Postpartum Depression (PPD) and Anxiety (about 15% of women) have an onset any time until one year after the baby is born and lasts longer than three weeks. The highest time of risk for new mothers is six months after delivery. Symptoms include excessive worry, sadness, guilt, hopelessness, sleep problems, fatigue, loss of interest in normally pleasurable activities, change in appetite, irritability, and difficulty making decisions.
Postpartum Psychosis occurs in one to four per thousand women. Five percent of these women commit suicide and four percent commit infanticide. Women with postpartum psychosis experience hallucinations, delusions, and confusion.
Just as you can be proactive about the physical health of the baby and mother, you can also make preparations during pregnancy to take care of the new mom’s (or your own) emotional and mental health. This is crucial and can help combat PPD. Things that can be done include:
- Get support - bring meals, clean house, hold the baby while the new mom takes a nap, be there to talk and listen
- Eliminate stress - let things go that are causing worry
- Talk openly- encourage the new mom to share her needs and how she is doing
- Follow a healthy diet
Did you know that men can get postpartum depression, too? In fact, recent studies have show that 10% of men get Postpartum Depression.
While men may not experience the full spectrum of hormonal changes or other factors that impact women, they are experiencing the change in their role. The pressure to be a good dad. The desire to succeed at being a father. They, too, experience the lack of sleep, the frustration of trying to soothe a fussy baby, the fear of making a mistake.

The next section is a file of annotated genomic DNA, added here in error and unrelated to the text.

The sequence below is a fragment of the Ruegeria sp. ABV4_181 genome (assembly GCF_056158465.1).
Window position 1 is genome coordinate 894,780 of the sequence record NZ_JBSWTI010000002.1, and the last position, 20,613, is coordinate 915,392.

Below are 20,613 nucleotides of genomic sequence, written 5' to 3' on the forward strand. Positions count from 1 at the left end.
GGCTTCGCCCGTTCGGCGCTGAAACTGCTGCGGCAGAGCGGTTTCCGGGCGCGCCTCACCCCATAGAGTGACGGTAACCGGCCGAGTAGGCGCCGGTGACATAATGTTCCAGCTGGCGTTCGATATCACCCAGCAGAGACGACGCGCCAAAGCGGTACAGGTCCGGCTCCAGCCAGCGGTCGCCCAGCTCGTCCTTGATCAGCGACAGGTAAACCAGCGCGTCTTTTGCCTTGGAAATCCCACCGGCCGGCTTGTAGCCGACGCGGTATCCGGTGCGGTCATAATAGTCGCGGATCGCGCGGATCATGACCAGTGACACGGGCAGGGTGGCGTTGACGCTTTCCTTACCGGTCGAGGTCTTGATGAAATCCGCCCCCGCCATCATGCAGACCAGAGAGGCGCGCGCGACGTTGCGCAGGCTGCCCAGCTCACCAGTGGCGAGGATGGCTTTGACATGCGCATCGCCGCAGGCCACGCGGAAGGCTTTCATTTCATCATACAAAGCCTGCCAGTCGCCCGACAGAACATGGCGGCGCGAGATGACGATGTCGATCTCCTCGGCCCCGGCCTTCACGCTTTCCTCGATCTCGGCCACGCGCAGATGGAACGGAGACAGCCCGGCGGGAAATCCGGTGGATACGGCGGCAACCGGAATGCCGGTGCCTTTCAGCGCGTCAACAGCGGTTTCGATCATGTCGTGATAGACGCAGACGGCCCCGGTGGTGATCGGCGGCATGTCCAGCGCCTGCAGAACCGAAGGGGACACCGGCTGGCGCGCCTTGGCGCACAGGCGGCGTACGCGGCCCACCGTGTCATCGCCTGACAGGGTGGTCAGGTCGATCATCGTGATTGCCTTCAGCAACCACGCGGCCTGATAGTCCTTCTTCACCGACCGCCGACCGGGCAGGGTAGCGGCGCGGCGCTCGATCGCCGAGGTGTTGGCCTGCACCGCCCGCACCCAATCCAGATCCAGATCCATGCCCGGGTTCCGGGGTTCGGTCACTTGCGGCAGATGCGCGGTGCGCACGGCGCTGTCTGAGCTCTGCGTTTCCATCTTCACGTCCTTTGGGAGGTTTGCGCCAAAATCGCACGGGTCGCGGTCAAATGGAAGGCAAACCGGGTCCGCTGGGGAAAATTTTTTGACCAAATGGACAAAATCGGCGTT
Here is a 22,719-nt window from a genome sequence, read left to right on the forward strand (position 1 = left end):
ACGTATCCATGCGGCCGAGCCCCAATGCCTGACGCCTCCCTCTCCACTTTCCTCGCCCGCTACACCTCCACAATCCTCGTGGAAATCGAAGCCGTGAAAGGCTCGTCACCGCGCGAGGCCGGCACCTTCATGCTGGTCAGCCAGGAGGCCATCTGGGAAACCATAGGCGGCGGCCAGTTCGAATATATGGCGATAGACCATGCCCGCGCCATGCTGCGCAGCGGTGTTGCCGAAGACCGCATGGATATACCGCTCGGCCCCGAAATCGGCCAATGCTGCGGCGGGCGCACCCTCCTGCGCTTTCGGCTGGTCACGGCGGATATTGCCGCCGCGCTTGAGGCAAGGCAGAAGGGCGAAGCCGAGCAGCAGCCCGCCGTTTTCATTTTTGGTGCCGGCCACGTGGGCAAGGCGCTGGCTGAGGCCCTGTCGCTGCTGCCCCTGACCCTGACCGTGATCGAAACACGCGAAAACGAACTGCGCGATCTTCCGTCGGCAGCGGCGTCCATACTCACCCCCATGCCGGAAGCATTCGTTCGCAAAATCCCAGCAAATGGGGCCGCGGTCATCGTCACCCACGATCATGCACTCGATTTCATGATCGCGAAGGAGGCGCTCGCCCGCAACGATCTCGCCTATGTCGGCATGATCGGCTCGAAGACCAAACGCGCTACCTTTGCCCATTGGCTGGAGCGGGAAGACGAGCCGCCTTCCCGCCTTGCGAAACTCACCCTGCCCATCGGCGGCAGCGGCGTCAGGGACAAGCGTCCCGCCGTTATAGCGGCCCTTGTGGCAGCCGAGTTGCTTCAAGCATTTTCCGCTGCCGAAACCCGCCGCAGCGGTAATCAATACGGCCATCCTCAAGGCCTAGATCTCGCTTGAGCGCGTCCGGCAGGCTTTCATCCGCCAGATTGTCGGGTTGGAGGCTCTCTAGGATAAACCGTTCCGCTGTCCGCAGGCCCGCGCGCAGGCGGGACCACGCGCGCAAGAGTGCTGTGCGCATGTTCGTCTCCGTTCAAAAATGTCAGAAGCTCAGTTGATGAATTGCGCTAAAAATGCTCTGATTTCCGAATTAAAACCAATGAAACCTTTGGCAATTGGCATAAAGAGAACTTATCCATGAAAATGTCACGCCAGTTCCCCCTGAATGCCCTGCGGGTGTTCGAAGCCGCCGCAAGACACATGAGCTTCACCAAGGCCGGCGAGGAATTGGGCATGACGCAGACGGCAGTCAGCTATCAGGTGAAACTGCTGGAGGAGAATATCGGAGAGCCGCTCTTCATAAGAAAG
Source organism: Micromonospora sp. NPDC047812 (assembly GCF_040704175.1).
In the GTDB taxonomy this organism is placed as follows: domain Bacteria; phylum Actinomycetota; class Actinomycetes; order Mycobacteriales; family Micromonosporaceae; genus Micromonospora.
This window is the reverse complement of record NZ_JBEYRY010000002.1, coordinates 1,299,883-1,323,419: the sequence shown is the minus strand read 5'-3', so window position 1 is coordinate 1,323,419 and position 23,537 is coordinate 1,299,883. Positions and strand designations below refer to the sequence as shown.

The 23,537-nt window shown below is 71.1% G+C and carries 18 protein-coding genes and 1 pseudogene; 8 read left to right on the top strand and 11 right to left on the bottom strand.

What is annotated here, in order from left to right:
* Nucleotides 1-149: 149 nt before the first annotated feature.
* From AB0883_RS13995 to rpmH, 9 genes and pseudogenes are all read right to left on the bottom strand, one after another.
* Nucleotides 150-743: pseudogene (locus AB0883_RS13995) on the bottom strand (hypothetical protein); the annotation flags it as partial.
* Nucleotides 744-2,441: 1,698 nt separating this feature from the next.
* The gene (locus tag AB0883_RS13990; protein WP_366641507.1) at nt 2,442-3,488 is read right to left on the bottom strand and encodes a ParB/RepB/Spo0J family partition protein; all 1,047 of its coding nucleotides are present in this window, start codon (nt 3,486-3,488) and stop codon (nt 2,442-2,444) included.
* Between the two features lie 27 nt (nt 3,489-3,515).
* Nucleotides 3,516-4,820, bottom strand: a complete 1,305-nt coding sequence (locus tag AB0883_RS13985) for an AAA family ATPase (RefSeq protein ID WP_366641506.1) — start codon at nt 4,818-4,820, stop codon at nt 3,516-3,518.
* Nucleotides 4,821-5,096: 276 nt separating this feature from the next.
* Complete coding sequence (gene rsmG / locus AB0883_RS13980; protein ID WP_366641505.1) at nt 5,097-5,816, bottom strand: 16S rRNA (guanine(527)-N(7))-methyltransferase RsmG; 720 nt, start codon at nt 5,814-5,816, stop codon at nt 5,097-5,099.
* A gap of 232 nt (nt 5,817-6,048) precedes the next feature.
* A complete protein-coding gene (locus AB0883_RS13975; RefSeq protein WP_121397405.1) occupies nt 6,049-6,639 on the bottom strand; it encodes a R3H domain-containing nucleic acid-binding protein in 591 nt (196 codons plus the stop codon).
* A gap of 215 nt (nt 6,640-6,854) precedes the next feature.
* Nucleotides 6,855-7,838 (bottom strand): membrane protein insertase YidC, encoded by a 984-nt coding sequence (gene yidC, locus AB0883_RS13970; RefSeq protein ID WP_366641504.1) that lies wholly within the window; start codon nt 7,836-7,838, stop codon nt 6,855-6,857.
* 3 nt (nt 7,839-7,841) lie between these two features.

A few symptoms of depression in men include:
- Increased alcohol consumption
- Depressed mood
- Weight loss
- Suicidal thoughts
- Physical complaints such as stomach problems or headaches
- Difficulty concentrating
While there is much to be learned about postpartum depression in men, one thing is sure. It is important to get help. Studies have shown that untreated postpartum depression in men leads to marital problems, increased fighting in the home, and decreased bonding with the baby (specifically, depressed dads read to their children less than non-depressed dads).
While perinatal mood disorders are not normal, they are also NOT a sign of weakness. Every mother deserves to enjoy her new baby. If you or someone you love is suffering, get help. Call us at 800-678-5500 for more information about inpatient and partial hospitalization (Mother and Baby Program) services. For outpatient services, please call 866-852-4001.
For additional local resources visit www.healthykent.org and look for the PMD resource manual under “infant health”. A great place to find help nationwide is by visiting www.postpartum.net.
Resources for men include www.postpartummen and www.dadsgrow.com.